Wednesday, January 18, 2012

Borneo elephants as protected species

Those who kill Borneo elephants will now face a mandatory jail term as part of Sabah’s efforts to upgrade its conservation of the animal.

State Tourism, Culture and En­­vironment Minister Datuk Masidi Manjun said the elephant was classified as a totally protected species under its wildlife laws.

“This means that as far as our elephants are concerned, if you kill, you go to jail,” he said when closing a wildlife conference here yesterday.

The conference was jointly organised by the state’s Wildlife Depart­ment and the Malaysian Palm Oil Council.
Light moment: Masidi (centre) chatting with Australian Senator Nick Xenophon (left) and Malaysian Palm Oil Board (MPOB) chairman Datuk Seri Shahrir Abdul Samad (right) during the closing ceremony of the Sabah Wildlife Conservation Colloquium (SWCC) in Kota Kinabalu yesterday.
Under the totally protected classification, those convicted of killing the animals will be liable for a mandatory jail term of up to five years.

Previously, those convicted of killing these animals, which were listed only as protected, were liable to a fine of up to RM30,000 or three years in default or both.

Masidi said the state was also finalising its draft of a request to the Federal Government to amend the Fisheries Act to prohibit the hunting of sharks in Malaysian waters.

“We hope that with such changes, we won’t see the sale of shark’s fin in this country soon,” he added.
On concerns that the state’s agricultural sector was impacting the environment, Masidi said: “We know we are blessed with an abundance of natural assets and we are determined to protect them.

“But Sabah, too, has its peculiarities and among these is that we are dependent on agriculture to eradicate poverty.

“So, you can criticise us but please see our side of the story, too.”

Meanwhile, Sabah Wildlife De­­partment director Laurentius Ambu said among the consensus reached at the conference, which was atten­ded by conservationists and oil palm industry representatives, was the need to push zero tolerance for wildlife killing.

“If companies would make it clear to their staff that they would be fired if they were found to be killing wildlife illegally, this could be a highly effective tool,” said Laurentius, adding that such an approach should be taken for protected species.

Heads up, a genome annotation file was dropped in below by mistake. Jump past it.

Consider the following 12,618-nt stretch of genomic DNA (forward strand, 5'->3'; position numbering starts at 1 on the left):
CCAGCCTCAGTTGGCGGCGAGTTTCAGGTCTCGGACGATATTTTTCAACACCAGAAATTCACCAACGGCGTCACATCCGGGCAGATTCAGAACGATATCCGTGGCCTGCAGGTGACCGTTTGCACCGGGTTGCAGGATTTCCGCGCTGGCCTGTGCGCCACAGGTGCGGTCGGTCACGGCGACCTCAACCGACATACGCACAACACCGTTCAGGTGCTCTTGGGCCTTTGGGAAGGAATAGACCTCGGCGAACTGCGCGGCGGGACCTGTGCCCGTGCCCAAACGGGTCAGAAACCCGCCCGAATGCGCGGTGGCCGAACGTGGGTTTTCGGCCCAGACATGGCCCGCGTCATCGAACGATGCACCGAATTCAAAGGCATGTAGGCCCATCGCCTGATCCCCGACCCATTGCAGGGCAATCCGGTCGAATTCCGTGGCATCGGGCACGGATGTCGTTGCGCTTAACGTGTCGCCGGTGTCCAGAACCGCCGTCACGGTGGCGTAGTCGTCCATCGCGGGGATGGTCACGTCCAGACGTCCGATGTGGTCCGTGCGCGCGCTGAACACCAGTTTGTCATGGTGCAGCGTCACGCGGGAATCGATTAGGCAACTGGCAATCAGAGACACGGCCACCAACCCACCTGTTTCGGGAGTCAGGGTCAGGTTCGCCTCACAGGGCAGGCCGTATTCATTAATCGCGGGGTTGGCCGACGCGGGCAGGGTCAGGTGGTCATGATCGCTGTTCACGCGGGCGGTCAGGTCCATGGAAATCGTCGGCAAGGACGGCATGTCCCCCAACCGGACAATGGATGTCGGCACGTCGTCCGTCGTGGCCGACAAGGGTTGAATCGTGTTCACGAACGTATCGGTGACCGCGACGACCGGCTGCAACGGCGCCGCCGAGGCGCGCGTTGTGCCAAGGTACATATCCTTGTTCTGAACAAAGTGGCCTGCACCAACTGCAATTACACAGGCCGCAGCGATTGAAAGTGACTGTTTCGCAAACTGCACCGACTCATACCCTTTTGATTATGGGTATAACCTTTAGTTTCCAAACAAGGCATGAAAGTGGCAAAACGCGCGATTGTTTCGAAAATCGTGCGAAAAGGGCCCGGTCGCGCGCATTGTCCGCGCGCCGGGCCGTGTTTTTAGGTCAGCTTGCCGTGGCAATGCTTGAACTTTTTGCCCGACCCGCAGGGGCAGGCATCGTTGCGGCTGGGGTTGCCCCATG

He said participants also highlighted the need for the maintenance of forest corridors in plantations.
“If such corridors no longer exist, these should be re-established wherever possible. It is, however, recognised that corridor establishment is expensive and challenging, and needs to be done together with other management tools,” he added.

GreenSabah says: With the mandatory jail term, this will definitely help protect our elephants. Companies should ensure that their workers knew this rule to prevent them from killing wildlife, which not only harm the protected animals, but it is also illegal as well.


Mohd Ishak said...

Harap usaha ini boleh membantu menjaga spesies gajah yang ada di Sabah supaya mereka tidak akan pupus.

Mohd Ishak said...

Harap rakyat akan sedar bahawa memburu haiwan liar adalah haram di Sabah, supaya tiada yang akan terlibat dalam aktiviti pemburuan selepas ini.

Hinamori said...

Mudah2an dijaga dengan baik agar tidak pupus.

running man said...

Praise for this bold movement.

Hanroizin said...

Teruskan memelihar gajah borneo. Kerana gajah ini hanya terdapat di borneo saja.

Anonymous said...

jejaki semua gajah2 borneo terutamanya yang masih berkeliaran di kawasan tanah rancangan felda dan tempatkan semula di kawasan hutan simpan.. banyak gajah liar terdapat di ladang2 kelapa sawit yang bukan sahaja merosakkan tanaman sawit malah mengancam keselamatan pekerja2 ladang..

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